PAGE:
At this press conference, both Wolfensohn and Koehler were there to field questions. There was a corps of press reporters keen to pounce on them.

The questions from the first were quite pointed. Ranging from very specific to very basic. For instance, one reporter from India told Wolfensohn and Koehler they had been accused of causing so much misery in the Third World and asked what did they have to say about that. Wolfensohn said, "I don't think I am responsible for all that, and if you think so, you're misinformed."

But the whole conference was dominated by questions about the protest and not issues. Which means -- at least from my perspective -- that the objective of the protests had been achieved. They had really distracted the proceedings.

A number of the press people said the annual meeting was obsolete and out of control and what did the IMF and WB want to do about this?

Wolfensohn responded that although they could have virtual meetings, the personal interaction was still quite important.

So, the Bank would actually continue to have annual meetings. Wolfensohn and Koehler
insisted they had "gotten through" to the NGOs and pictured the Saturday debate at Prague Castle as a big success for them.

On the other hand, from my experience watching Wolfensohn for several years, he appeared to be very tired. It seems he had run out of things to say and even his statements to the press were very uninspired.

He didn't look like the "Elvis" Bono described him to be.

He appeared to be much less enthusiastic. He was repeating many of the old formulas. Maybe the futility of it all had finally gotten to him.

As for Koehler, he was upbeat and very light.

No, light is not the word. He appeared to be very naive, that's what I want to say.

I don't think it's just his lack of mastery of English. He was talking like a college student about the issues, repeating the same line about him not being a banker but somebody with a heart.

Both of them said the violence had come from a very, very small minority, and that the majority of the protesters were really there because they had something to say. And there were a lot of legitimate arguments being made by them. And that the WB and the IMF would now pay greater focus to their concerns.

It was very difficult for me to distinguish between reality and rhetoric because all the time Wolfensohn was playing with his watch.

From my vantage point, in the end, the agenda had been taken over by the protesters.

I think Prague created quite an impression with the World Bank-IMF bureaucracy, although this is a much more entrenched bureaucracy than the WTO.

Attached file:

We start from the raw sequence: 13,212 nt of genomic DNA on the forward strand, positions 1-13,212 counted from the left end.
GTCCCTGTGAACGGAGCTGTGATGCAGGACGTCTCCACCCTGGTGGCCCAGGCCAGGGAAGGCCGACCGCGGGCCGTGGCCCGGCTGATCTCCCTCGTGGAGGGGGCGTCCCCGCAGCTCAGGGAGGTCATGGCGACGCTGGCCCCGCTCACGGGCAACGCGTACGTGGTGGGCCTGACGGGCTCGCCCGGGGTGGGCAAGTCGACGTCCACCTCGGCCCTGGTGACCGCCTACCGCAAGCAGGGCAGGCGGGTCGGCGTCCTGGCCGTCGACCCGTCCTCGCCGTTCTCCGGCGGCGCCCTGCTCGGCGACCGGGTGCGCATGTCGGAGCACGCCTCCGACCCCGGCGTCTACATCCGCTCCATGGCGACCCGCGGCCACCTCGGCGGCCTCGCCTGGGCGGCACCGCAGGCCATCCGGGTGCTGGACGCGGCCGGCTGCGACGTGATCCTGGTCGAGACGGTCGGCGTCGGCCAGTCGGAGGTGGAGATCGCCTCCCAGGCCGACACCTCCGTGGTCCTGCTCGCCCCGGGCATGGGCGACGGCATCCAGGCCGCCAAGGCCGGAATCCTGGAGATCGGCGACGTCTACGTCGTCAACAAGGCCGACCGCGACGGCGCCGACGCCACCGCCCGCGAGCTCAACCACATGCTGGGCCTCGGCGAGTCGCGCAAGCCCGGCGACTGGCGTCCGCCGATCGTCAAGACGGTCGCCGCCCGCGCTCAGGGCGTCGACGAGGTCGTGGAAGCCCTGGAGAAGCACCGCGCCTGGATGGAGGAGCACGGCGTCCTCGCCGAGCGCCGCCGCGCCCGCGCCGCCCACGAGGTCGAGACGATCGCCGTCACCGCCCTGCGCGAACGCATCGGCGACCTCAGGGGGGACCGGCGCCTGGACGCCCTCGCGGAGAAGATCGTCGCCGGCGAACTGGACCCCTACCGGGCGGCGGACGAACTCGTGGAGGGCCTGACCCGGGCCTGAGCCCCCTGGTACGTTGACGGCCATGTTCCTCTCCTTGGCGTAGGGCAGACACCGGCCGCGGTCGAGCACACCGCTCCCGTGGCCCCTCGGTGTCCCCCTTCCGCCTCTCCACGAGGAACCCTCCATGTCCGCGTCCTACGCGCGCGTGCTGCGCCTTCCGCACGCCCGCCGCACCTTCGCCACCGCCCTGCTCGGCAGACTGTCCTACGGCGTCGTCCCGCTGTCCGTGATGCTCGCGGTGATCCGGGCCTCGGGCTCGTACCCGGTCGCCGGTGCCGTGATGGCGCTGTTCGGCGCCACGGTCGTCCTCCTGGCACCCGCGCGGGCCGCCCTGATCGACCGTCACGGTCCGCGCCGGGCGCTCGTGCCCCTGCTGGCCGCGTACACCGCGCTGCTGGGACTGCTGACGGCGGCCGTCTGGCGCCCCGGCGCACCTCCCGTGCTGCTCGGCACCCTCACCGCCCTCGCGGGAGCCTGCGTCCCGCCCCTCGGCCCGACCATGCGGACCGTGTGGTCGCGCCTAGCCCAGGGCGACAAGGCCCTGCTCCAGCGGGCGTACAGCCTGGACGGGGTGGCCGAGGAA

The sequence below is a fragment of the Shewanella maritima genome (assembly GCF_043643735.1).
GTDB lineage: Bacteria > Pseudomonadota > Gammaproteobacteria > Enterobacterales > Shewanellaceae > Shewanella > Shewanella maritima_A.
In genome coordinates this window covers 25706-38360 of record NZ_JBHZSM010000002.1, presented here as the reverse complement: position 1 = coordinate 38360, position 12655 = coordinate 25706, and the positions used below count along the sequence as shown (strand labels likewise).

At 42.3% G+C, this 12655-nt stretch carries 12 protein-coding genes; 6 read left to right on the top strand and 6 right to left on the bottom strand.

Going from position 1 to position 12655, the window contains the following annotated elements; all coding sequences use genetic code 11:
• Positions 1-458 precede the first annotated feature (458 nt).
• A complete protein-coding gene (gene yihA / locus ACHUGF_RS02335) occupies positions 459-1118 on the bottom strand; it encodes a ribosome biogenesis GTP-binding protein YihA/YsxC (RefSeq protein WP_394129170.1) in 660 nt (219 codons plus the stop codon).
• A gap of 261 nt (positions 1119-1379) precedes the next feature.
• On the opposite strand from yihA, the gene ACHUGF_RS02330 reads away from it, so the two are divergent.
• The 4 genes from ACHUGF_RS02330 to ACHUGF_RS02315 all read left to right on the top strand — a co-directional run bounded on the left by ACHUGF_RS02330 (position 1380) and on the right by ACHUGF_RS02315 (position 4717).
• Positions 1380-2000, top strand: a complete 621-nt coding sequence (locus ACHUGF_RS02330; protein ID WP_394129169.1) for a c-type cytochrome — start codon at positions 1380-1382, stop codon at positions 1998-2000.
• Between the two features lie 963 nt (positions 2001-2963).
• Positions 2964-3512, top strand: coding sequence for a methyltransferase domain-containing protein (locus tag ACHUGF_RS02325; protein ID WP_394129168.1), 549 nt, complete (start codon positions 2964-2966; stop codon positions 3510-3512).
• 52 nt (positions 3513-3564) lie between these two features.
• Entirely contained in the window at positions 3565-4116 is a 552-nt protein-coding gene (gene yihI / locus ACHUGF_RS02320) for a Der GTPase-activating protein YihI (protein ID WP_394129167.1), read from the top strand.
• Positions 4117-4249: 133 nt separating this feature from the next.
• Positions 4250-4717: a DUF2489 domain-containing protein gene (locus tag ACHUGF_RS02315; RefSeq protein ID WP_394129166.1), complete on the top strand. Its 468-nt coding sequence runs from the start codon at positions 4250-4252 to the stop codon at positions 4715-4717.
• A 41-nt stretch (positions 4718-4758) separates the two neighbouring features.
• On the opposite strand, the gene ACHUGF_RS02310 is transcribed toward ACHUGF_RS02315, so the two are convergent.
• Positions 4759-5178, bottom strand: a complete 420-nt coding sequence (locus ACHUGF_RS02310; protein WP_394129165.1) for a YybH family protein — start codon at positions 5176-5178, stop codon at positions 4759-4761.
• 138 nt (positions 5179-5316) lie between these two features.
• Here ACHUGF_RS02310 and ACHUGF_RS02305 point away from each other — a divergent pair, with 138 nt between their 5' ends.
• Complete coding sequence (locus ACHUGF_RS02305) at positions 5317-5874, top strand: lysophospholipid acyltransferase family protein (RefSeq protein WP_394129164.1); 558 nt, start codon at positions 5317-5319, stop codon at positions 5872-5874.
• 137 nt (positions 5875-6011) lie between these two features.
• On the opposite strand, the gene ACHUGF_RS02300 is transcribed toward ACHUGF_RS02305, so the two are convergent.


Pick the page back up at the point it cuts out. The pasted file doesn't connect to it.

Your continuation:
I sensed that after Prague, the words of civil society will be taken much more seriously, but whether this will mean real dialogue we still have to find out.

The Desert Beckons

The next two annual meetings will be in Washington and the third one will be in Dubai.

And the head of the Dubai organizing committee said the temperature would be higher in Dubai than in Prague!

He was saying basically that prior to the Prague proceedings, he didn't foresee problems in Dubai, but after this, there has to be some rethinking.

So it's three years away, but the impact is already there.

I have a feeling that when the WB-IMF bureaucracy assesses Prague they will wind down
the annual meetings. Because their only function is for governors to deliver their speeches, and more and more governors now simply submit written speeches.

So, I think more and more they will turn it into a virtual meeting.

And they will probably try to separate the unofficial events from the official meeting.

Because what is most significant about these meetings are the informal business parties. There were at least 15 lavish parties given by the commercial banks for the delegates. Very, very lavish. For many delegates, those were the prime events of the conference. The actual official functions were just pro forma.

If I were a protester, by the way, I would have gone to these venues because they were not secured at all. These were the events that everyone went to in the evenings. These were very open venues. And they were listed in the schedule.

Now, that would really have stopped the real business of the conference.